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Welcome to Chile!

San Pedro de Atacama, Chile


Sat 18th and Sun 19th Dec

After reliving myself behind a burnt-out shell that once was a gringo tour bus, we happily left possibly the worst border-control site in South America. It didn’t just border Bolivia, it bordered on shithouse, even though it didn’t have one! Our escape, thankfully, was not to be in the confines of a 4WD but a familiar looking bus which gave hope to our arses and made us think of the supposed civilisation Chile had on offer. We filled in or immigration forms for Chile with some concern due to some of our dubious cargo, beaded bracelets, Incan voodoo recipes and the like. We got to chatting to a Spanish girl and a couple of Auzzies along the way, and before we knew it we back on smooth modern roads then to quickly arrive in San Pedro.
In contrast to Bolivia, security in Chile much tighter. We were expecting this from the horror stories told over end-of-the-day drinks on tour. Tales of urine testing and cavity searches, bags being torn apart and gringos detained. Much to our relief, quite like North America, the only discomfort was to wait in line to have our passports stamps, our bags scanned- politely by hand (It’s the personal touches that make the difference) and were on our way.

We went around to a few different hostels before we decided on one. We had just stepped onto Chilean soil and we felt a little ripped-off as we were to being billed at $2200 a nite! Okay, we were a little unsure sure how the pricing worked. All we knew was 20,000 pesos sounded like a fuck load, but after a bit of research it is only $42 Australian. Once settled in and after a shower and shave of the legs, we were off to eat and to change money.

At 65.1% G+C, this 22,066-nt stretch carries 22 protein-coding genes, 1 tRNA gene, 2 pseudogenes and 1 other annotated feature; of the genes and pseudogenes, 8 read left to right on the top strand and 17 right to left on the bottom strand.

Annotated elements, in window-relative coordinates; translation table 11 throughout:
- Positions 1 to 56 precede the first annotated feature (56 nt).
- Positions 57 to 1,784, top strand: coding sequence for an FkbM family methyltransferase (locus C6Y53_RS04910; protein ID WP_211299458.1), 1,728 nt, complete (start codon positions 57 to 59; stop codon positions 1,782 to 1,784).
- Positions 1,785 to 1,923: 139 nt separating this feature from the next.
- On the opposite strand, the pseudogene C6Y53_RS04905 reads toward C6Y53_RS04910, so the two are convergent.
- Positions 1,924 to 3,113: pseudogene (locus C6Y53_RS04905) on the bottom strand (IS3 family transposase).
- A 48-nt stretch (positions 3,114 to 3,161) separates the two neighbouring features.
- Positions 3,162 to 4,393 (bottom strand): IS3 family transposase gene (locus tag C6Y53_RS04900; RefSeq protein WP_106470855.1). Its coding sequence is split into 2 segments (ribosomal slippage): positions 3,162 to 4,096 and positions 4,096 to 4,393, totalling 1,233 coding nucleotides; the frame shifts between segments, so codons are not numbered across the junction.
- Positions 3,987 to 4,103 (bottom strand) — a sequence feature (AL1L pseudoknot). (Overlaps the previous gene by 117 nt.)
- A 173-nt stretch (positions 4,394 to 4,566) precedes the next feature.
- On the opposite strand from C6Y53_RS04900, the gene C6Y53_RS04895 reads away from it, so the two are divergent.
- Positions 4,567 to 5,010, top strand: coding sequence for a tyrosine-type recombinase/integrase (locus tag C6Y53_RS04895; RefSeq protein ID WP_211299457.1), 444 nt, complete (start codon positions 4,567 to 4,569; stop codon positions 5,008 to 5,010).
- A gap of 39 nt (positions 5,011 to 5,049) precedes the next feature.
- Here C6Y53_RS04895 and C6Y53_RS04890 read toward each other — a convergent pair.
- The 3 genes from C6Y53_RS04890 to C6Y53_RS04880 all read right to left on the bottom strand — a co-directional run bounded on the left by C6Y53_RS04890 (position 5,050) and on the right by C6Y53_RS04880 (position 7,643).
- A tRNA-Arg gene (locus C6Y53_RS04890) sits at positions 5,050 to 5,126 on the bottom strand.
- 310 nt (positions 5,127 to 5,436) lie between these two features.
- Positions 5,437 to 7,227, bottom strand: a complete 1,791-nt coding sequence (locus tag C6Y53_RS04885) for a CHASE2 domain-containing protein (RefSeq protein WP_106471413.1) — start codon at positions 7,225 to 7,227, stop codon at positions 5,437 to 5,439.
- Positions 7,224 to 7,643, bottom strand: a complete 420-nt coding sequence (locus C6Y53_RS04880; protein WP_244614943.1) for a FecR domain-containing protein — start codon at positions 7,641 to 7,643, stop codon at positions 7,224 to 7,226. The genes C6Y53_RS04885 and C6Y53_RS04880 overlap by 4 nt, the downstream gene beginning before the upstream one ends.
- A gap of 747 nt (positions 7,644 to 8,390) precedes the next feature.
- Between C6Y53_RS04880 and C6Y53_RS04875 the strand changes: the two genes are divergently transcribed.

San Pedro is a beautiful little place. It is still located in the dessert so water is scarce and the ground is bone dry, but the local fauna seems okay with its surroundings with trees and grass and greenery most areas. It looked very different to anything we had seen in Bolivia. In fact, I think it was probably more the people than the plant life that seemed different to us. Not only were there more ’holiday makers’ about, as opposed to ’backpackers’, but there was a definite, dare we say, sense of style amongst the denizens. San Pedro had a lot of boutique shops, not little road side tables with cheap hand-made wares. There was also a lot of hand made specialty goods. Gorgeous original prints, shirts and jewellery from crafted from various metals. I could’ve spent large there! Okay I did buy myself a Christmas present which I love immensely.


San Pedro is also known for its star-gazing tours that Mel and Andrea had recommended. We went and booked for that evening, getting in just in time as after that evening they were closed for five days due to the full moon. We paid, got our tickets, and agreed to be there at 8.50pm…

For lunch Pete (the gringo) got the biggest burger ever and the bread was soft for once! Another marvellous gift Chile can offer. We had been missing fresh bread that didn’t feel like it was three days old. Pete thinks this was the first miracle caused by the second coming of Saint Peter to San Pedro. Dinner was the real divinity though. We went to a restaurant that served well Chilean food, but surprisingly tasted European. Pete had chicken stuffed with goats cheese with a corn sauce and fried potato. I had pork that was cooked to perfection with a mash of something, roasted red capsicum and the juices of the pork drizzled over. I even got to have wine which had been a while. The flavours were amazing, the food was actually hot, something that didn’t happen all the time in Bolivia.